Technical mitigation techniques to reduce bycatch of sharks: there is no silver bullet

Citation
Drynan D, Baker B (2023) Technical mitigation techniques to reduce bycatch of sharks: there is no silver bullet. In: IOTC - 19th Working Party on Ecosystems & Bycatch. IOTC-2023-WPEB19-INF13, La Saline Les Bains, Reunion, France
Abstract

This paper is also listed for the 2024 CMS/COP14 meeting.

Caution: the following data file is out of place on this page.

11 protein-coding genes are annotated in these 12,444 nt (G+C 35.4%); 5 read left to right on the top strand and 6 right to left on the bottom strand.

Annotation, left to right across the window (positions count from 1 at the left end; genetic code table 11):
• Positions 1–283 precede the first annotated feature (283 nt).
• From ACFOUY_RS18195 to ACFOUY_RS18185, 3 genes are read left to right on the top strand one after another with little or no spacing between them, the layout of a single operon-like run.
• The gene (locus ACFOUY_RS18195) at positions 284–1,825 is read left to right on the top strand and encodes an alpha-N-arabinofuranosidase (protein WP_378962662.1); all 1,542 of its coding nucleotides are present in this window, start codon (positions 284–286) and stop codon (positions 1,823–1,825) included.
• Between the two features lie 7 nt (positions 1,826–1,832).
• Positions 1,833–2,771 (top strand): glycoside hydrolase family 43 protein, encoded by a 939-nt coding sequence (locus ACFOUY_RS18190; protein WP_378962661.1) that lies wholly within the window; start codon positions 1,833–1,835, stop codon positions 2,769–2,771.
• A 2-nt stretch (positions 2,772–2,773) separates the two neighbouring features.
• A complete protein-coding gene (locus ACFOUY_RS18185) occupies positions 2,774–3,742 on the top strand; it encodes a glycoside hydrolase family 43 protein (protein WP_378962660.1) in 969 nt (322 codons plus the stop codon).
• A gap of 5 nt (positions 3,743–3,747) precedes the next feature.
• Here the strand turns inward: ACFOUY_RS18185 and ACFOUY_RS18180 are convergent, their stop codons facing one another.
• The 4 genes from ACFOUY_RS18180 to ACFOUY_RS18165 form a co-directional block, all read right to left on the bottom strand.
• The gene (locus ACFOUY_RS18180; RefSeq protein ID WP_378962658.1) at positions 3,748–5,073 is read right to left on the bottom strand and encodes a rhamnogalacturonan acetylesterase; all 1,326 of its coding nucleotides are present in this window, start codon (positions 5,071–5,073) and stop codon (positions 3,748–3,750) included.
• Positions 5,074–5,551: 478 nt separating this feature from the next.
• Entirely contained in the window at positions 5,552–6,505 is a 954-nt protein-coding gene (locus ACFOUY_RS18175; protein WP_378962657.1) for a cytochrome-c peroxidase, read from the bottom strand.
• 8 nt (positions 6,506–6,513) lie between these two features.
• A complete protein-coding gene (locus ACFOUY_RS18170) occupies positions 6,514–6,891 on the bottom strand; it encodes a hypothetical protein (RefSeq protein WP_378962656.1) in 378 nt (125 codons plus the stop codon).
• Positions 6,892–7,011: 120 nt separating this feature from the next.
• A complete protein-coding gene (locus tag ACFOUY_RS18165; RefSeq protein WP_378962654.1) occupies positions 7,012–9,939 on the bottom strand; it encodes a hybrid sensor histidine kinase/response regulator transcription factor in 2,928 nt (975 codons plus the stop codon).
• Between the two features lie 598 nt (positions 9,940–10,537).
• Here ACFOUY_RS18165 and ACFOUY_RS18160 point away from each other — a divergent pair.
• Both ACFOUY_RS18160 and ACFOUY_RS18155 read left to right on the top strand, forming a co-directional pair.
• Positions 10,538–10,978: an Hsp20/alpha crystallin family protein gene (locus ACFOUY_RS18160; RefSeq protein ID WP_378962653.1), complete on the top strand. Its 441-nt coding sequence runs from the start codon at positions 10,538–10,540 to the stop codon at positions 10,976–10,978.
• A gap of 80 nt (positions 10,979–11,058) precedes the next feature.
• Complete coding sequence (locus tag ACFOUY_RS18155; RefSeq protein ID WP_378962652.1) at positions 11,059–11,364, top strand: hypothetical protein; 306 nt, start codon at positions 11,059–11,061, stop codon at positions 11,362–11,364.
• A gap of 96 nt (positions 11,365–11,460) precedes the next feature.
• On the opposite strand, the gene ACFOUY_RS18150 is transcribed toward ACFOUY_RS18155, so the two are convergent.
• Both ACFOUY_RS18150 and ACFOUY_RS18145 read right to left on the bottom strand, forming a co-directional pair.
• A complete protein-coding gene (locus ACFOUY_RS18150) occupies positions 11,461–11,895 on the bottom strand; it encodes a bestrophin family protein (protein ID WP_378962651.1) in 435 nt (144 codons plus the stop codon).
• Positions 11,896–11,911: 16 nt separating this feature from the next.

Fisheries bycatch and finding solutions to the problem has received increasing attention in recent times. Most bycatch research to date has focused on charismatic species such as seabirds (L√łkkeborg 2011), cetaceans (Leaper and Calderan 2018) and pinnipeds (Hamilton and Baker 2019). Shark bycatch has only recently become an active area of research, with most studies occurring over the past 15-20 years. Mitigation reviews generated from these studies have focused on particular aspects of mitigation or gear type (e.g., Gilman et al. 2008, Waugh et al. 2013, Favaro and Cote 2015, Howard 2015, Gilman et al. 2016); sensory biology (e.g., Hart and Collin 2015, Lucas and Berggren 2022); geographical areas (e.g., Stobutzki et al. 2006, Ardill et al. 2011, Molina and Cooke 2012, Sacchi 2021); certain species or species groups (e.g. Dagorn et al. 2013); or for particular fisheries (e.g., Clarke et al. 2014, Poisson et al. 2016, Restrepo et al. 2017). This paper presents the first comprehensive global review of technical mitigation measures (i.e., gear modifications and mitigation devices) designed to reduce shark bycatch in commercial fishing gear, building on the work of Fowler (2016). It includes assessments of mitigation testing, effectiveness and a synthesis of best practice mitigation, identifying areas requiring greater attention and covers all shark and ray species and fishing techniques.